Whether you’re moving to a new company or starting to work for yourself, new situations can be overwhelming. Running your own business brings its own set of challenges, and becoming a business owner is very different from working for other people.
If you’re starting a new job, chances are you’ve already had a positive experience with the hiring manager. But on your first day, you’ll want to impress the rest of the team. First impressions are lasting, and showing up prepared on your first day – positive attitude included – can set the tone for the rest of your tenure.
There are many valid reasons, both personal and professional, for leaving a job. Maybe the position doesn’t challenge you the way it used to. Maybe the work environment is toxic. Maybe you’re being underpaid. Maybe you’re not following your passion. Whatever the cause, you’re not alone in looking for something new. The “Great Resignation” saw record numbers of people leaving their jobs for new opportunities, and this forced companies to rethink what work looks like.
Hopefully, these seven tips will make the transition to your new position a little smoother.
1. Confirm Expectations.
In the early days of your new position, you and your manager should meet to discuss mutual expectations. These can include understanding how the two of you will work together, finding resources to answer questions that may arise, and how your job performance will be assessed. Typically, you’ve already interviewed with your direct manager and discussed these expectations during the hiring process, but it’s important to reestablish them once you’re in the new job.
If you’re starting a business and working for yourself, these expectations will look different. They could focus more on specific goals you have, like taking on four new clients, making 10 sales, or launching your website.
2. Ask Questions.
Every workplace runs differently. You were hired because of the skills you have, but no one should expect you to understand exactly how this new job operates right away. Don't be afraid to ask your manager and colleagues for clarification and direction when you need it. Write down questions you may have during moments that don’t allow for interruptions – effective managers will set aside time for check-ins during the early days to answer your questions.
3. Seek Feedback.
In the first days at a new position, there may not be much work to give feedback on, but that’ll change once the onboarding process is completed. By proactively seeking feedback, you’re demonstrating to your manager that you value self-improvement. Instead of questions that can be answered with a simple yes or no, ask open-ended questions that promote discussion. Some questions you can ask include:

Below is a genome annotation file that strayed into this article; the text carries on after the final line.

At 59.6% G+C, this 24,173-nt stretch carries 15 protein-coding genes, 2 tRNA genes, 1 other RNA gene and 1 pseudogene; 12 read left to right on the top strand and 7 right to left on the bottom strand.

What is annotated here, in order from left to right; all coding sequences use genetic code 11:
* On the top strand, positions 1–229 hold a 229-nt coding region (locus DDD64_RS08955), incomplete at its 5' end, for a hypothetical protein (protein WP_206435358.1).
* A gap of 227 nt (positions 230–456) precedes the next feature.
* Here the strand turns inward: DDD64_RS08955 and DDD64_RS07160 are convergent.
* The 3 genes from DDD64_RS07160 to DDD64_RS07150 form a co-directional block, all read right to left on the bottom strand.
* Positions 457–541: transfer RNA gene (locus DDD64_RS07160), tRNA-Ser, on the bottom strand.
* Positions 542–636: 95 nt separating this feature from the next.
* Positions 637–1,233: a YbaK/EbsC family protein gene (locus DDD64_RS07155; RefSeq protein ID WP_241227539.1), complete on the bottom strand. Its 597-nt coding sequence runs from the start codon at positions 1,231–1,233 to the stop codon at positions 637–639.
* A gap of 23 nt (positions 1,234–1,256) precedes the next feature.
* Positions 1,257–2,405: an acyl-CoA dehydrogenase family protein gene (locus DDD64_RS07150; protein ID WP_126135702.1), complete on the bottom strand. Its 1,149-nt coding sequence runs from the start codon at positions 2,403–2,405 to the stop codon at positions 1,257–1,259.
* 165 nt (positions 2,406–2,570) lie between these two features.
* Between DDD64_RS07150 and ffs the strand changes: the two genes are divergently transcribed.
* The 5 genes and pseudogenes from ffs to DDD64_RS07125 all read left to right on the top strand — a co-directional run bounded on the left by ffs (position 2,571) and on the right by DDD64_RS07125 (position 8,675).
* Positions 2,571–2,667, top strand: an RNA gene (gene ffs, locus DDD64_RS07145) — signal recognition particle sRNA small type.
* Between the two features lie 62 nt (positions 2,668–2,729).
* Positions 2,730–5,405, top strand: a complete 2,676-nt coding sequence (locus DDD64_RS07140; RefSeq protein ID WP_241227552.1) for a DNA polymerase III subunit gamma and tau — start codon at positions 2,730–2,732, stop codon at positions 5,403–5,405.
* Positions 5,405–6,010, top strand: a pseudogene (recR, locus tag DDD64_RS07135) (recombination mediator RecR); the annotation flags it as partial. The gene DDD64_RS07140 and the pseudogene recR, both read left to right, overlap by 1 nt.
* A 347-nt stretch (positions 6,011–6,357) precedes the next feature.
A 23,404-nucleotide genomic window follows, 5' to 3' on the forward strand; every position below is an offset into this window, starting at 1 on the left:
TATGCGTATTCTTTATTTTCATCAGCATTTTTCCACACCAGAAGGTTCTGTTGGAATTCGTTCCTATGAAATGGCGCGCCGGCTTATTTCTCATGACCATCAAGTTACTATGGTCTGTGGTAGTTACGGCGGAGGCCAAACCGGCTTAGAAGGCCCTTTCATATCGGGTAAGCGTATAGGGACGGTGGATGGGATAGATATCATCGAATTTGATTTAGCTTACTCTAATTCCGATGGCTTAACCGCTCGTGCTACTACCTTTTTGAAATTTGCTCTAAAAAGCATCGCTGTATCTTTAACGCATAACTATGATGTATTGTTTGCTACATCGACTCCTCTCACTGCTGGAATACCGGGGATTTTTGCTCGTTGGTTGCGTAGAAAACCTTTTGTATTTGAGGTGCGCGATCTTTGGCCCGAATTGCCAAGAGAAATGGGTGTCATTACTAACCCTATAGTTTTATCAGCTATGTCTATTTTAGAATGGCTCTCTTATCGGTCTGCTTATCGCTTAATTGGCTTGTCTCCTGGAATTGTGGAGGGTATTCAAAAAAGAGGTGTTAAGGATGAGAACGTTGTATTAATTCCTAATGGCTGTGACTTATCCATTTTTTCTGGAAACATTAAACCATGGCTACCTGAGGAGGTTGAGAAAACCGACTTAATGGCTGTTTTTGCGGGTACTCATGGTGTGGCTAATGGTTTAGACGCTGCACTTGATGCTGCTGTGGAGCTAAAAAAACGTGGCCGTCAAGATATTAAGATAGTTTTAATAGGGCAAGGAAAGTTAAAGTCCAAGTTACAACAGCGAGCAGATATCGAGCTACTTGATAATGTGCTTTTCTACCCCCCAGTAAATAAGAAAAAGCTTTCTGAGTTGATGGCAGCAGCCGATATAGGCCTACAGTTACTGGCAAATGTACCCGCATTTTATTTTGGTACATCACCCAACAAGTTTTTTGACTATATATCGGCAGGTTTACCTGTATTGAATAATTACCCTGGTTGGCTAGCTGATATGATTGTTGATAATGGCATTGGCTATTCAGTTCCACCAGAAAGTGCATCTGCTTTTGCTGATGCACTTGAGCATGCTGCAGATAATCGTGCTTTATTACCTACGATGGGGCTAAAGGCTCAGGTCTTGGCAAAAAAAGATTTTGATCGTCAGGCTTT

- Who should I be working with more closely on the team?
- From your point of view, what are my greatest strengths?
- What skills should I develop to improve my work performance?
- Am I meeting and exceeding expectations?
If you’re working for yourself, feedback will often come from customers. If you work directly with clients, asking for feedback can involve a performance survey and rating your interpersonal skills. If your new position is sales-based, allow customers to leave reviews on their purchases.
4. Be Flexible – But Set Boundaries.
Flexibility is an important skill to master, whether it means having the ability to overcome stress or simply to adjust to changes quickly. Flexibility in the workplace often looks like “taking one for the team” ‒ taking on more work, staying late, and going the extra mile. This all shows that you’re dedicated to your job. But don’t let it burn you out. While cooperation is important, setting boundaries at work allows you to maintain your mental and physical health.
When working for yourself, it can be easy to blur the line between home and work, since you’re likely working from home in the first place. To combat this, set aside specific time during the day to work, just like you would at an office job.
5. Get to Know Potential Mentors.
Mentors don’t have to be older and wiser; they just need to know the company and be able to help guide you during your time there. This can be a bit trickier if your role is fully remote, but someone being responsive to your questions is a fairly good indicator of a possible mentor. And developing a trusted relationship will make you feel more comfortable as you’re getting to know your new workplace.
6. Keep Positive.
According to a study from recruiting firm Robert Half, 91% of employees consider quitting their jobs within the first month. Keeping a positive mindset can not only improve self-esteem and feelings of worthiness and success but also reduce mental health issues such as depression, anxiety, stress. New jobs come with unexpected challenges, but staying positive can ensure long-term success in your new position.
7. Take Care of Yourself.
Give yourself extra time to relax when you’re first starting out. It’s easy to get overwhelmed with everything that’s new and forget to take a second to breathe. Practicing self-care in the workplace can reduce stress and even improve performance. Focusing on self-care at work can help balance productivity with the need to support our physical, mental, and emotional well-being.
The Bottom Line
Starting a new job can be intimidating, especially if you’re changing career paths completely. Many entrepreneurs will experience “imposter syndrome,” which is totally normal. Remember: You’re completely capable of doing the work you’ve set out to do ‒ and if it’s aligned with your values and your heart, you’ll have laid a solid foundation for a successful and fulfilling career.